Mix 15A and 20A receptacles on a circuit

Is it OK to mix 15A and 20A receptacles on a 20A circuit?
Suppose I put a 20A GFCI as the first receptacle, and put 10 15A non-GFCI receptacle downstream, protected by the 1st 20A GFCI, will GFCI will be effective?
What about we put 1st as 15A GFCI, followed by a mix of 20A and 15A receptacles protected by 1st GFCI. Will that cause problems?
Are they code vilation?
My builder put 1st receptacle as 15A GFCI, protecting a few non GFCI 15A downstream in the kitchen, in several of 20A circuits. So using 15A all the way through a 20A circuit is OK, I suppose.
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W G wrote:

Yes (at least it's OK in USA, I dunno about Canada.) You are not supposed to put 20A receptacles on a 15A circuit, but 15A on a 20A circuit is OK.

Yes.
If you check the label, the 15A GFCI probably has a 20A feed-thru rating.
Best regards, Bob
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Hopefully it is a 20a circuit, or you would not be asking this question, right?! Then, yes, you mix and match. However, unless you have a really good reason for doing so, don't bother with a 20a GFCI. They are more expensive, and you are unlikely to find anything to plug into them.
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reason
Electrician told me the code now requires use of 20 amp GFCI. He also told me it's ok to mix and match 15 and 20 amp outlets on a 20 amp breaker. Since the 2nd outlet has current supplied by the copper pieces on the side of the previous outlet, I'm assuming the through current rating of a 15 amp outlet is 20 amps. Is this correct? Or should each individual 15 amp outlet have pigtails from the supply line that go only to that outlet? For the small difference in price of only $1.39 each, why skimp on 15 amp outlets on a $500 job?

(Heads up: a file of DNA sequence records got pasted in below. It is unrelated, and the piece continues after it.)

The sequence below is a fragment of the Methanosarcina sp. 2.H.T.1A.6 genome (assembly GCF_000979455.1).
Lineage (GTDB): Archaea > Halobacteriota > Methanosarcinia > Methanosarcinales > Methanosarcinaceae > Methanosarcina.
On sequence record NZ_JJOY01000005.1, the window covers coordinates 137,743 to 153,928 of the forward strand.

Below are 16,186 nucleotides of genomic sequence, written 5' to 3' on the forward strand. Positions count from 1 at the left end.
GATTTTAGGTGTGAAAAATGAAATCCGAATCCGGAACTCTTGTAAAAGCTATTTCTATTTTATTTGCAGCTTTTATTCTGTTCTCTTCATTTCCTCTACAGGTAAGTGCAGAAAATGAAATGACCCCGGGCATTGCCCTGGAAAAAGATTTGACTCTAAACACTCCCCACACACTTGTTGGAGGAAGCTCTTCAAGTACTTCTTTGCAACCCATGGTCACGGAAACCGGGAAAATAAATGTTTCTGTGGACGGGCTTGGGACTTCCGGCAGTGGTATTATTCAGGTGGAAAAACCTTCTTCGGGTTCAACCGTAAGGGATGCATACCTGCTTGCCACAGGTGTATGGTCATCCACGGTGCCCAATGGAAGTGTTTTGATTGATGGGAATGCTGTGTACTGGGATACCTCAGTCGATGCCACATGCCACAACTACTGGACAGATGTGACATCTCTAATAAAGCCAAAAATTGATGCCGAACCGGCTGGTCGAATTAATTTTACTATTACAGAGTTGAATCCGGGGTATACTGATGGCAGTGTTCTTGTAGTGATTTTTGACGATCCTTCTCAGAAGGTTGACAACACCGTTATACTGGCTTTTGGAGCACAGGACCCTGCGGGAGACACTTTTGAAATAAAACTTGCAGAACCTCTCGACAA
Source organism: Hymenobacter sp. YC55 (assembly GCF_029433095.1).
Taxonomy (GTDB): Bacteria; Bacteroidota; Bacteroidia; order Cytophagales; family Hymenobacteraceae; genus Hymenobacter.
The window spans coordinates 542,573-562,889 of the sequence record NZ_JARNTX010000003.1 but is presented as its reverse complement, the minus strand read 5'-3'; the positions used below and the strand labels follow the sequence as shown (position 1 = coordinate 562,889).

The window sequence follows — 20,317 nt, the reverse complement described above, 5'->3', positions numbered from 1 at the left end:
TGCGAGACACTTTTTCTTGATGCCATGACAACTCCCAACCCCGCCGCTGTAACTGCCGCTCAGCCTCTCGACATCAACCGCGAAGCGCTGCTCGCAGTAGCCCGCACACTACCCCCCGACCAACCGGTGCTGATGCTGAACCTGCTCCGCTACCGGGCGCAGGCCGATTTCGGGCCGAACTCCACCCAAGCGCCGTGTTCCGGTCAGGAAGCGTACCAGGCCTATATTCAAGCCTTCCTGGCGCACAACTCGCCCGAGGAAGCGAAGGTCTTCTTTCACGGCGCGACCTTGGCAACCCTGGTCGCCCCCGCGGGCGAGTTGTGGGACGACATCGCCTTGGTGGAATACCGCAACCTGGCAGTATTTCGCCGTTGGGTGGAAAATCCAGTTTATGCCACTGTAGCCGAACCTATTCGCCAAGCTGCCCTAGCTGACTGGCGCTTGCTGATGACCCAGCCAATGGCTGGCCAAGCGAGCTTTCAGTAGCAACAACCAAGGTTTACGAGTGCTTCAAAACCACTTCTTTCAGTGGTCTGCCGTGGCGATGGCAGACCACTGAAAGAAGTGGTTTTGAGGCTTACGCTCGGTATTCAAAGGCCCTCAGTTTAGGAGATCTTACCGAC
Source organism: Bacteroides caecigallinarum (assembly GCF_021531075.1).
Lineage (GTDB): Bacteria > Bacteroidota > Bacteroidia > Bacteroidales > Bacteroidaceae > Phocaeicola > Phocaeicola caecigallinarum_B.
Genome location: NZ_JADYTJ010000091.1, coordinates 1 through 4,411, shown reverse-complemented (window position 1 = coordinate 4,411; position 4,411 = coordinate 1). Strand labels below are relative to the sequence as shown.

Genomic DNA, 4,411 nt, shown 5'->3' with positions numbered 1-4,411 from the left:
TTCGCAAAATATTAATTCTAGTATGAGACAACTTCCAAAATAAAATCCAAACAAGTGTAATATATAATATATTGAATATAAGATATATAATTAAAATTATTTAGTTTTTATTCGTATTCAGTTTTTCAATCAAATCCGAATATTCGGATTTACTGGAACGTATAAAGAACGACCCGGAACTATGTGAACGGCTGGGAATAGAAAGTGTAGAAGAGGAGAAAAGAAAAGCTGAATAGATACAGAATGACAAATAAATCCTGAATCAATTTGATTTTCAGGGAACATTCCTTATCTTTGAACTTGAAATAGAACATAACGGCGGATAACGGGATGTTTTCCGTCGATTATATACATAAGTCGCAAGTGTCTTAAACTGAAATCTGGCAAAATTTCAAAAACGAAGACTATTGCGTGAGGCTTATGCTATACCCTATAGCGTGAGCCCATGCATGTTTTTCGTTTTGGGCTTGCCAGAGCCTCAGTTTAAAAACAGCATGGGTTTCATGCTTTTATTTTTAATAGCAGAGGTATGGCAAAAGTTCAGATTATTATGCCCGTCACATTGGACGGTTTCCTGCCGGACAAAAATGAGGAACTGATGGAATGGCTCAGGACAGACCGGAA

Bob
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It is possible that your local code does require a 20a GFCI. There is no need to pigtail, though some people think it is a better way to run circuits in general; yes, outlets are through 20a even if they are 15a. (The pigtails obviously have to be 12 gauge) I "believe" there is no difference between a 15a outlet and a 20a except the slot direction. It is purely to prevent you from plugging a 20a device into a 15a circuit. I haven't bought a 20a GFCI in over a year, maybe they have come down in price; there is certainly no harm in using 20a outlets. It is just unusual to see a 20a plug. (I have one on my 2hp table saw, but thats about it.)
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Call the AHJ in your area and ask them. Builders will do anything that they can get away with that costs less, GUARANTEED.
ahj= authority having jurisdiction
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With the exception of a window air conditioner, is there any reason you need 20A outlets in a home? I have never seen a need for them using any home appliances. The only other exception would be if you have a home woodworking shop. I only use #12 wire, on all outlets, so I can always change the outlet and breaker, but I have never seen the need. I only use #14 wire on lights, and often use #12 there too. Just depends on what I have on hand. I always use a 15A breaker on lights too.

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Code requires that, on a single-outlet 20a circuit, the receptacle be rated 20a. IF you have a 20a circuit with MORE than one outlet, you may NOT use a 20a rated outlet in configuration, but may instead use 15a rated devices.
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